Read full review Pros Many libraries available which simplify integration of SaaS APIs within your application (eg, MailChimp, Mandrill, Stripe, Authorize.net) Pre-packaged tools to facilitate common tasks when building applications (eg, User Authentication and Authorization, Background Jobs, Queues, etc) Support for a broad set of technologies out of the box (eg, PostgreSQL, MySQL/MariaDB, MemcacheD, BeanstalkD, Redis, etc) Read full review Personalisation of advertising banners based upon knowledge of the customer, like location or previous searches enables us to target customers with products and offers that they are more likely to engage with, which has been done to good effect. The use of Sitecore for content management enables the business and design team to perform changes to things, like images, content and page structure, which would otherwise have required a code release, which is costly in terms of man power. The A/B testing in Sitecore is good because it allows us to statistically verify minor changes to the site - like advert changes or component ordering on the page - as to whether or not they positively impact conversion. Read full review Cons Significant learning curve. You cannot be an expert in a week. It takes many experimentations to properly understand the underlying concept. We ourselves learned it by using it on the job. Too much to soak in. Laravel is in everything. Any part of backend development you wish to do, Laravel has a way to do that. It is great, but also overwhelming at the same time. Vendor lock in. Once you are in Laravel, it would not be easy to switch to something else. Laracasts (their online video tutorials) are paid :( I understand the logic behind it, but I secretly wish it would be free. The eloquent ORM is not my recommendation. Let's say you want to write a join, and based on the result you wish to create two objects. If you use Laravel to do automatic joins for you, Laravel internally actually makes two calls to database and creates your two object rather than making one join call and figuring out the results. This makes your queries slow. For this reason, I use everything except eloquent from Laravel. I rather write my own native queries and control the creation of objects then rely on Laravel to do it. But I am sure with time Laravel will make fewer calls to DB. Read full review Sitecore is Customer Engagement Platform. It comes with lots of features (e.g. Authoring, Analytics, personalization, A/B Test, Webforms for marketers etc), But, most of them are not being used by many clients. If you are really looking for just CMS (only authoring and publishing), then I don't think Sitecore is a way to go. You need to have a strong Sitecore certified developer base to manage the Sitecore platform (if you are using all features). It's the same case with others. But, finding a Sitecore certified (costs $$) developer is tough in the market. Now the market is growing (thanks to Sitecore promotional events) and Sitecore is gaining popularity, It may be easy to find such developers in the future. If you want to leverage most out of the Sitecore community you need to be a Sitecore certified developer. Sitecore comes with lots of built-in features and marketplace components. I feel this puts in a little tricky situation. It gives an opportunity for a normal developer to use some of the free marketplace module, which may or may not be supported in a future version of Sitecore. which may put the entire platform in risk to upgrade to latest Sitecore version. You need to have a proper process to control and validate the marketplace components before using them. Read full review Likelihood to Renew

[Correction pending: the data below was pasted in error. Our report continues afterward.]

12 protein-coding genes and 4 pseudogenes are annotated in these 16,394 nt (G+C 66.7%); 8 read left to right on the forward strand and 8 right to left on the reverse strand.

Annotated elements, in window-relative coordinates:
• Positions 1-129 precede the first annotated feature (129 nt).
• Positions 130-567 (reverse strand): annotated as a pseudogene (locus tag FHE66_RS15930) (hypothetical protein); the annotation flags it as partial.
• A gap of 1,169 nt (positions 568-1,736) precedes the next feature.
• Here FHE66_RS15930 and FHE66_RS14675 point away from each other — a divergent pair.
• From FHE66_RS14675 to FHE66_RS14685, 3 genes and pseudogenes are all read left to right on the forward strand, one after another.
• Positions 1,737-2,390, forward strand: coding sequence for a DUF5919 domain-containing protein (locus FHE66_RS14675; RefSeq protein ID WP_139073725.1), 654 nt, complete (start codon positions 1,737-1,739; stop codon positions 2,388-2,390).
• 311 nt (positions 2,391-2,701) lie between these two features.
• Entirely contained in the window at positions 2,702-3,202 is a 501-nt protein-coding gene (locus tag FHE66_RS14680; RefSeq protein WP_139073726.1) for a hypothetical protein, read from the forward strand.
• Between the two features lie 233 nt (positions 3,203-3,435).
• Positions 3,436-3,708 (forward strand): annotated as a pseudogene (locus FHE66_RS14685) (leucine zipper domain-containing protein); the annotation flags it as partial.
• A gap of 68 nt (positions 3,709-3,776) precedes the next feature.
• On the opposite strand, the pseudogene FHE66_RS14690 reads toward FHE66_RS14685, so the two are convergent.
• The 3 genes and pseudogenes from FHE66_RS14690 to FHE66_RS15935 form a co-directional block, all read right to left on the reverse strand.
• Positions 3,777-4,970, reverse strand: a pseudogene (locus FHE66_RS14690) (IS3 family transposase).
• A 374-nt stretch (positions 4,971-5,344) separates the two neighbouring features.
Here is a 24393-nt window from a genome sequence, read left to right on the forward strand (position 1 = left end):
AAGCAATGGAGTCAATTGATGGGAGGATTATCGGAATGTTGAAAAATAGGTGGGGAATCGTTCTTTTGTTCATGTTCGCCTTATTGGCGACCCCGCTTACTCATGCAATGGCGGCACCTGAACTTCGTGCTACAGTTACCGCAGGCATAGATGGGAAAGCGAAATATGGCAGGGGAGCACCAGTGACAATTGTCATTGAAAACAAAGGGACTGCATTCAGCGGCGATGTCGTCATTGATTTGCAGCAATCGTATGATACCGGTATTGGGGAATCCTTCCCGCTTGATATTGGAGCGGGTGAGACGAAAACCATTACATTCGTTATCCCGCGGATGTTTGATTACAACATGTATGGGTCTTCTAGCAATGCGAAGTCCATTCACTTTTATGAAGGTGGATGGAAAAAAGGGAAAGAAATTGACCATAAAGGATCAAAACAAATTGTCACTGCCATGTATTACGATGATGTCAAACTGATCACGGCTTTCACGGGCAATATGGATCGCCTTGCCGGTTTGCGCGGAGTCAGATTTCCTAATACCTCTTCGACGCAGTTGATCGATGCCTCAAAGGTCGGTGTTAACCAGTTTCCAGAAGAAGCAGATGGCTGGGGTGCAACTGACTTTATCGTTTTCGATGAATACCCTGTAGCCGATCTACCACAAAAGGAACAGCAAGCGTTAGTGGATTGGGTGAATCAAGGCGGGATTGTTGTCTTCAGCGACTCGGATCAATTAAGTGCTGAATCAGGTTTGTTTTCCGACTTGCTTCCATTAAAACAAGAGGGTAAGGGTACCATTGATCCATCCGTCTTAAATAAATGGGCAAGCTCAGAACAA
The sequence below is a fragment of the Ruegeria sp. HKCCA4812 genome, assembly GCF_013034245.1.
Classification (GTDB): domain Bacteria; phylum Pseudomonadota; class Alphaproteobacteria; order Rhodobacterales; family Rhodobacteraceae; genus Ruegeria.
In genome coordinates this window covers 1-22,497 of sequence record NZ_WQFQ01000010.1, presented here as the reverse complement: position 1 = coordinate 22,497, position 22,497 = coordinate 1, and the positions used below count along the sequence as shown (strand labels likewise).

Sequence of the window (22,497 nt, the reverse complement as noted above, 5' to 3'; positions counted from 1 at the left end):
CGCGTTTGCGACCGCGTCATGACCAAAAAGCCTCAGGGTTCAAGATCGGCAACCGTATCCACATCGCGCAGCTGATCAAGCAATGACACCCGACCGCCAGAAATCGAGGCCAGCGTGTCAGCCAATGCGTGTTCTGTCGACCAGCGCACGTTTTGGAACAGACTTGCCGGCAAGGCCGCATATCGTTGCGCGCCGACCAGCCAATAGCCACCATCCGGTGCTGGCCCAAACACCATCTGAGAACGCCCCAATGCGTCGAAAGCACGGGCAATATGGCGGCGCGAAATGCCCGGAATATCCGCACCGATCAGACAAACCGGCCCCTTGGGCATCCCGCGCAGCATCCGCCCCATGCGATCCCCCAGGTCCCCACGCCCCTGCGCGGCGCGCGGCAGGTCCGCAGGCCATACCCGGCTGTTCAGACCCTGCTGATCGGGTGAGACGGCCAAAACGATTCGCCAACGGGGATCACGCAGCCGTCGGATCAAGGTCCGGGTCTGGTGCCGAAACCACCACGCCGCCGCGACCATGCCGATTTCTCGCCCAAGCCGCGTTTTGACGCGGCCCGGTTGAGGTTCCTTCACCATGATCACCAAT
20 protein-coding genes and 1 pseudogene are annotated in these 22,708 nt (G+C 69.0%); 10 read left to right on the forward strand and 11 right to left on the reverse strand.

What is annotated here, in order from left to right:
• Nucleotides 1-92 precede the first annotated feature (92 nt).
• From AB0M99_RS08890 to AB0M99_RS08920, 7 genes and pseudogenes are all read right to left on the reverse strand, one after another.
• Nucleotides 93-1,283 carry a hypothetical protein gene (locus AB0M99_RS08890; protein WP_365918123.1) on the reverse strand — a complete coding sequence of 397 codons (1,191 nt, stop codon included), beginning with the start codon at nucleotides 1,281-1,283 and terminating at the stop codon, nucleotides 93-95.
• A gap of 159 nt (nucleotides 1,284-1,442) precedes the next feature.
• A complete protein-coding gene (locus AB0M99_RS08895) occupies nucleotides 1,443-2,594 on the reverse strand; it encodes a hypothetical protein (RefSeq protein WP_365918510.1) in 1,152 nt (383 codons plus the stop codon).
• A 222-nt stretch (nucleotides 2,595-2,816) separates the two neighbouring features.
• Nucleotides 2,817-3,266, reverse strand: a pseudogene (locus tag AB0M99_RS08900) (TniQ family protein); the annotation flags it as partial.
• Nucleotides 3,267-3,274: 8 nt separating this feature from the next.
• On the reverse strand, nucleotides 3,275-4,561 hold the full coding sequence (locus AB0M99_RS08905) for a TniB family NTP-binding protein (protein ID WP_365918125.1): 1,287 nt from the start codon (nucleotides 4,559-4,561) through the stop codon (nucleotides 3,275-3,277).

Sitecore has proven that it can deliver on its promise of a robust, reliable enterprise CMS solution with plenty of features. Also, they keep updating it with more and better features. Now that we are highly trained on it we have started on getting the most out of it and we plan to keep doing more of that in the future.